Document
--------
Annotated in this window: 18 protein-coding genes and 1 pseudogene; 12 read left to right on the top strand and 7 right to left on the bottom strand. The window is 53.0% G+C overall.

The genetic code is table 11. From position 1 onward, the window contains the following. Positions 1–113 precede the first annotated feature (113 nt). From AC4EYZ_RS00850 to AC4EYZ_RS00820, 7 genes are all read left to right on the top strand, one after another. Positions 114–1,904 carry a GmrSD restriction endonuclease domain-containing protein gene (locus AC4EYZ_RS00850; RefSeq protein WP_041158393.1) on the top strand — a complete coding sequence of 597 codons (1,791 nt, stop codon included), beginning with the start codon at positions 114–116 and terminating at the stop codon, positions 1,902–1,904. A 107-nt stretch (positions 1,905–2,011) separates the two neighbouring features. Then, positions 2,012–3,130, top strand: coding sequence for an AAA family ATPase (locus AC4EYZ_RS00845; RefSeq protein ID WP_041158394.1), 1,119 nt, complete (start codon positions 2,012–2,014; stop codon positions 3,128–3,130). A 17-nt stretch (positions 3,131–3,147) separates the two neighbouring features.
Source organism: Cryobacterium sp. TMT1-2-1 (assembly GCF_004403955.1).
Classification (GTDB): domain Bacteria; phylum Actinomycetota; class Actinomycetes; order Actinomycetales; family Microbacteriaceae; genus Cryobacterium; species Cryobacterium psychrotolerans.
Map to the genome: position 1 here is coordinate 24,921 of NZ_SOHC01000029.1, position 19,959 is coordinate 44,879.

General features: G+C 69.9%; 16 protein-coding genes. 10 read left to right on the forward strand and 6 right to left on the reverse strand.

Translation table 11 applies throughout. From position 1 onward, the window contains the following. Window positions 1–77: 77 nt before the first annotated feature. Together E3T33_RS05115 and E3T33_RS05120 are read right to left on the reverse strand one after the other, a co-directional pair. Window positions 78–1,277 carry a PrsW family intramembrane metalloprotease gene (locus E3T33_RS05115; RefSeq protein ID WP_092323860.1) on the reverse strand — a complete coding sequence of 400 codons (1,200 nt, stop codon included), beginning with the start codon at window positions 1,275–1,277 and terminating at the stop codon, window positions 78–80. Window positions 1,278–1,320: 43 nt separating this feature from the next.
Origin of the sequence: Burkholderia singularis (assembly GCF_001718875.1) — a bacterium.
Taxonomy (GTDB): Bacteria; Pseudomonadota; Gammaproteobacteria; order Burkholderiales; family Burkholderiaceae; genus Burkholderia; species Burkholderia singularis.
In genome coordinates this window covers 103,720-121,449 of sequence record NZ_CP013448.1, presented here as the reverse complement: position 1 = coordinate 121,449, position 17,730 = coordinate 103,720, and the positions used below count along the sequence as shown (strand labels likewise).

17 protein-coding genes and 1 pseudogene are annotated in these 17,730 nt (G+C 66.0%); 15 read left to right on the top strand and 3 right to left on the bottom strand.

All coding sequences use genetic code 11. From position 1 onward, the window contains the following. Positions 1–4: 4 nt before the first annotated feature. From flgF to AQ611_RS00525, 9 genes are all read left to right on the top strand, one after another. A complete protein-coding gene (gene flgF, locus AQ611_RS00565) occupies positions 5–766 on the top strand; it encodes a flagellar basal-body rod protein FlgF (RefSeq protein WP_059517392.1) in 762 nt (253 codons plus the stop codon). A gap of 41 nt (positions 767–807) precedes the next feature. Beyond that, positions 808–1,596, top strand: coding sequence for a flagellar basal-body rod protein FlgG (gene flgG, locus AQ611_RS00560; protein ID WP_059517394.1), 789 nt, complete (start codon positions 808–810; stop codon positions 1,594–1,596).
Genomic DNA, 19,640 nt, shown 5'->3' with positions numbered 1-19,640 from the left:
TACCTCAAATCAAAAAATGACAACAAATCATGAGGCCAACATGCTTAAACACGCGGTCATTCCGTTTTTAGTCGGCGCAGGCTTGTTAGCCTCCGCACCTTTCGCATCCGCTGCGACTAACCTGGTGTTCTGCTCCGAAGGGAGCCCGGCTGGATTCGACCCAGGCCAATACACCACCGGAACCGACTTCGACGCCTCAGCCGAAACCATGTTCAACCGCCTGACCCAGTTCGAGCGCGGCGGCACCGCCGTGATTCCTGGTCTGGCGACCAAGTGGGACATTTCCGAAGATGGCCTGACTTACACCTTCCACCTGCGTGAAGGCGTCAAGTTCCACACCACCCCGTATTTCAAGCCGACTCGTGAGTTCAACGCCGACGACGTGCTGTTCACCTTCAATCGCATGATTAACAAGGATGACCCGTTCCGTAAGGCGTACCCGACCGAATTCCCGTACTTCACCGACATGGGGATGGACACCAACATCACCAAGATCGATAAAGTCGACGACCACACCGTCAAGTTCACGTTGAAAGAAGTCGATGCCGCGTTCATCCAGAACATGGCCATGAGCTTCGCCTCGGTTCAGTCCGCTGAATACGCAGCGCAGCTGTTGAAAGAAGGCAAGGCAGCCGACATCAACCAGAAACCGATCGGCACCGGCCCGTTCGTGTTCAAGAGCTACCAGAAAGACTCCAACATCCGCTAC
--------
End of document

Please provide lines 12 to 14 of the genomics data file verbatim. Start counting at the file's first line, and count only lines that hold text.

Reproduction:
All coding sequences use genetic code 11. From position 1 onward, the window contains the following. Positions 1–4: 4 nt before the first annotated feature. From flgF to AQ611_RS00525, 9 genes are all read left to right on the top strand, one after another. A complete protein-coding gene (gene flgF, locus AQ611_RS00565) occupies positions 5–766 on the top strand; it encodes a flagellar basal-body rod protein FlgF (RefSeq protein WP_059517392.1) in 762 nt (253 codons plus the stop codon). A gap of 41 nt (positions 767–807) precedes the next feature. Beyond that, positions 808–1,596, top strand: coding sequence for a flagellar basal-body rod protein FlgG (gene flgG, locus AQ611_RS00560; protein ID WP_059517394.1), 789 nt, complete (start codon positions 808–810; stop codon positions 1,594–1,596).
Genomic DNA, 19,640 nt, shown 5'->3' with positions numbered 1-19,640 from the left:
TACCTCAAATCAAAAAATGACAACAAATCATGAGGCCAACATGCTTAAACACGCGGTCATTCCGTTTTTAGTCGGCGCAGGCTTGTTAGCCTCCGCACCTTTCGCATCCGCTGCGACTAACCTGGTGTTCTGCTCCGAAGGGAGCCCGGCTGGATTCGACCCAGGCCAATACACCACCGGAACCGACTTCGACGCCTCAGCCGAAACCATGTTCAACCGCCTGACCCAGTTCGAGCGCGGCGGCACCGCCGTGATTCCTGGTCTGGCGACCAAGTGGGACATTTCCGAAGATGGCCTGACTTACACCTTCCACCTGCGTGAAGGCGTCAAGTTCCACACCACCCCGTATTTCAAGCCGACTCGTGAGTTCAACGCCGACGACGTGCTGTTCACCTTCAATCGCATGATTAACAAGGATGACCCGTTCCGTAAGGCGTACCCGACCGAATTCCCGTACTTCACCGACATGGGGATGGACACCAACATCACCAAGATCGATAAAGTCGACGACCACACCGTCAAGTTCACGTTGAAAGAAGTCGATGCCGCGTTCATCCAGAACATGGCCATGAGCTTCGCCTCGGTTCAGTCCGCTGAATACGCAGCGCAGCTGTTGAAAGAAGGCAAGGCAGCCGACATCAACCAGAAACCGATCGGCACCGGCCCGTTCGTGTTCAAGAGCTACCAGAAAGACTCCAACATCCGCTAC